INKPOT#74 CLASSICAL MUSIC REVIEWS: MAHLER Symphony No.8 – An Inktroduction
| G U S T A V M A H L E R
Symphony No.6 in A minor
An Inktroduction by Roy Chan
This time, however, he had already married the young and beautiful Alma Maria Schindler, with their first child to arrive in due. (In fact a second child was to follow yet another year after.) As Alma later recalled: “He played a lot with our child, carrying her about and holding her up to dance and sing. So young and unencumbered he was in those days.”
Ironically, it was during this period of carefree and unencumbered days that he penned down the first melody of what is to become his darkest work – the terrifying Sixth Symphony. While the rest of his symphonies end either in triumph, tranquility or resigned acceptance, this work concludes catastrophically in total defeat.
The progress of the work ran swift, taking into account Mahler’s limited composing time, finishing the symphony in its entirety in just three summer holidays, on 1st May 1905. The premiere performance of the work took place a bit more than a year later at Essen on 27th May 1906 and it was during the scheduled dress rehearsals that its profoundly bleak nature showed its influence and effect on Mahler.
According to Alma, Mahler was caught sobbing uncontrollably and was in a state of nervous tension throughout the preparation especially when it came to that of the Finale. There is also another saying however, that Mahler’s personal disturbance had not caused by his emotional involvement with the work.
Instead it was supposedly due to a comment expressed by his contemporary colleague Richard Strauss, that the Finale was “over-instrumented”, hence severely shakened Mahler’s confidence and belief in himself as an orchestrator and a composer. Nevertheless, the first performance was duly proceeded with Mahler conducting the combined forces of the Municipal Orchestras from Utrecht and Essen. It was a huge success, though the critics could scarcely knew what to make of it. A total of six further performances followed between 1906 and 1907. After that the symphony was never heard again during Mahler’s lifetime.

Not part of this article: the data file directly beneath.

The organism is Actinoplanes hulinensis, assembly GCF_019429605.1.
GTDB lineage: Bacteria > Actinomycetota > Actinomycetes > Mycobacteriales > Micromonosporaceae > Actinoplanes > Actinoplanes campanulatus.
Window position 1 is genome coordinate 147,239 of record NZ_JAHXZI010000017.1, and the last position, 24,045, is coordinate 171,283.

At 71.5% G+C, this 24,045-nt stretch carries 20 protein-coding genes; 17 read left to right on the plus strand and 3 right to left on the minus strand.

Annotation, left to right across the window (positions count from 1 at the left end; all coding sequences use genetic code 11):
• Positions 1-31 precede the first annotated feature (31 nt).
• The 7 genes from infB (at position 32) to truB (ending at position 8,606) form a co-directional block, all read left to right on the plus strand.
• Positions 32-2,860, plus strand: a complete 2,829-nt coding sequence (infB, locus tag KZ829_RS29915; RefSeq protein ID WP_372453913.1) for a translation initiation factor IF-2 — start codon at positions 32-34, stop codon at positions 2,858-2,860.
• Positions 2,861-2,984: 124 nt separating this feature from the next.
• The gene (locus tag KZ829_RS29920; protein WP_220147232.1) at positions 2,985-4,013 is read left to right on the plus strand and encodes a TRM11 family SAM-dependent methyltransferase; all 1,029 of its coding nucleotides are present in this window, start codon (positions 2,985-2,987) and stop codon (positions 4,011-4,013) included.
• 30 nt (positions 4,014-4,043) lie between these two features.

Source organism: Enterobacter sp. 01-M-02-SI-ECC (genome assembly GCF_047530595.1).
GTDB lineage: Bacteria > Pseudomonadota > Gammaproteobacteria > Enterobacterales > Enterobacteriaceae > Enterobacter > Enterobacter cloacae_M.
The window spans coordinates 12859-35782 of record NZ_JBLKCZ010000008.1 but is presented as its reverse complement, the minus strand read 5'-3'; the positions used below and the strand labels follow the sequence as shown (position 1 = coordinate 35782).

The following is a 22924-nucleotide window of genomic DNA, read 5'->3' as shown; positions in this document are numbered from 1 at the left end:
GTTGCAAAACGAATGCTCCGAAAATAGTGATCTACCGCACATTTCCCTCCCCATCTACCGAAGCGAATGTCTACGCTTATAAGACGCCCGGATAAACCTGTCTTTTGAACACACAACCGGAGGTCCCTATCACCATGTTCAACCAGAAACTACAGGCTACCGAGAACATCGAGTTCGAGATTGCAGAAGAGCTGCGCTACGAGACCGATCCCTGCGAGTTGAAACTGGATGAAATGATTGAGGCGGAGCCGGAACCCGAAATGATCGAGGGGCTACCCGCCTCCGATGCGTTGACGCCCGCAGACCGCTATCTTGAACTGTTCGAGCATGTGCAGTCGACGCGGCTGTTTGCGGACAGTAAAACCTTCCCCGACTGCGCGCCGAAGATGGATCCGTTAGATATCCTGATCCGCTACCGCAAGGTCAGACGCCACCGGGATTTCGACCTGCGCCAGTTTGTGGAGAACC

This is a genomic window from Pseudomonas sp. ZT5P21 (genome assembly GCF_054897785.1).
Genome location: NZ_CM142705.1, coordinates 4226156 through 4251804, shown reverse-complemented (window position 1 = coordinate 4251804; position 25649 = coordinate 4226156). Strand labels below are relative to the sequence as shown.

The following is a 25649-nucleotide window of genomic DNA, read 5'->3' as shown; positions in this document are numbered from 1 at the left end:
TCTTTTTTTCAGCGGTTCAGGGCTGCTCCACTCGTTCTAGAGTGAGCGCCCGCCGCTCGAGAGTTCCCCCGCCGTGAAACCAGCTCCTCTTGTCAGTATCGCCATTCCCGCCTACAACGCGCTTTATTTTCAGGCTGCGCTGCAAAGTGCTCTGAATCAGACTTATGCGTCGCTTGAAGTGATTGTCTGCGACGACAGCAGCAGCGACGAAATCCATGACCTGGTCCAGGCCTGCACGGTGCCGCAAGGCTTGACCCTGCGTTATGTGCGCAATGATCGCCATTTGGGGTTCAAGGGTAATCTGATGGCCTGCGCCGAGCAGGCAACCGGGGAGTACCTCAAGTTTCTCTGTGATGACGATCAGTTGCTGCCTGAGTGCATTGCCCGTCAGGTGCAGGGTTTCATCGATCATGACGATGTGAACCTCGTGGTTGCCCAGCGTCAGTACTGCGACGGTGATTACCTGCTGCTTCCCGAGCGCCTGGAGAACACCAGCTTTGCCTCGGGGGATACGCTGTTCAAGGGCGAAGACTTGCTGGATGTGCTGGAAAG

Of his nine numbered symphonies (eleven if one is to include the symphonic song cycle Das Lied von der Erde and the unfinished Tenth.), the Sixth is the most classical in design, mood and treatment of material. Its orchestration is massive, though economically employed, scoring for piccolo, 4 flutes, 4 oboes, cor-anglais or English horn, 3 clarinets in D, E flat and A, 3 B flat clarinets, bass clarinet, 4 bassoons, double bassoon, 8 French horns, 6 trumpets, 3 trombones, bass trombone, bass tuba, 2 timpani, 2 side drums, bass drum, glockenspiel, cowbells, tubular bells, hammer, xylophone, gong, cymbals, triangle, tam-tam, whip, 2 harps, celesta and a large body of strings.
The first movement (Allegro energico, ma non troppo. Heftig, aber markig, literally translated as “Quick and energetic but not too much. Violently but vigorous”) opens in A minor with a pulsing rhythm beneath a powerful, brutal march theme which is rapidly brought to a climax over side-drum trills. The “fate” motto is first heard at this point (Dum!–Dum!–Dum!Dum!–Dum!–Dum!), beaten out with six bold drum strokes on the two timpani. This motto is the crucial element in the whole work and will keep recurring throughout, at times disguised, occasionally at passages totally unexpected.
As the climax fades away, a lyrical woodwind chorale follows upon which then connects to a soaring but elusively tender F major second subject or “Alma” theme, presumably Mahler’s musical portrayal of Alma. These together form the exposition, which is repeated. (Some conductors choose to skip the repeat though).
In the development section comes the savage march rhythm once again. It soon gives way to a lyrical “cowbells” episode which is one of Mahler’s apparitions of enraptured Alpine solitude, with the cowbells heard as if from an infinite distance, conjuring up an illusory image of bliss; an oasis of calm amidst the vehement conditions. The music modulates eventually to the warm but remote key of E flat major. The real world suddenly crashes in upon it in a rapidly changing sequence of keys, forcing the music back to A major, then swiftly down to A minor for a shortened recapitulation. (The “fate” motif strikes!) A reappearance of the “Alma” theme however soothes it into D major. Ultimately, it is in a defiantly asserted A major that this movement ends.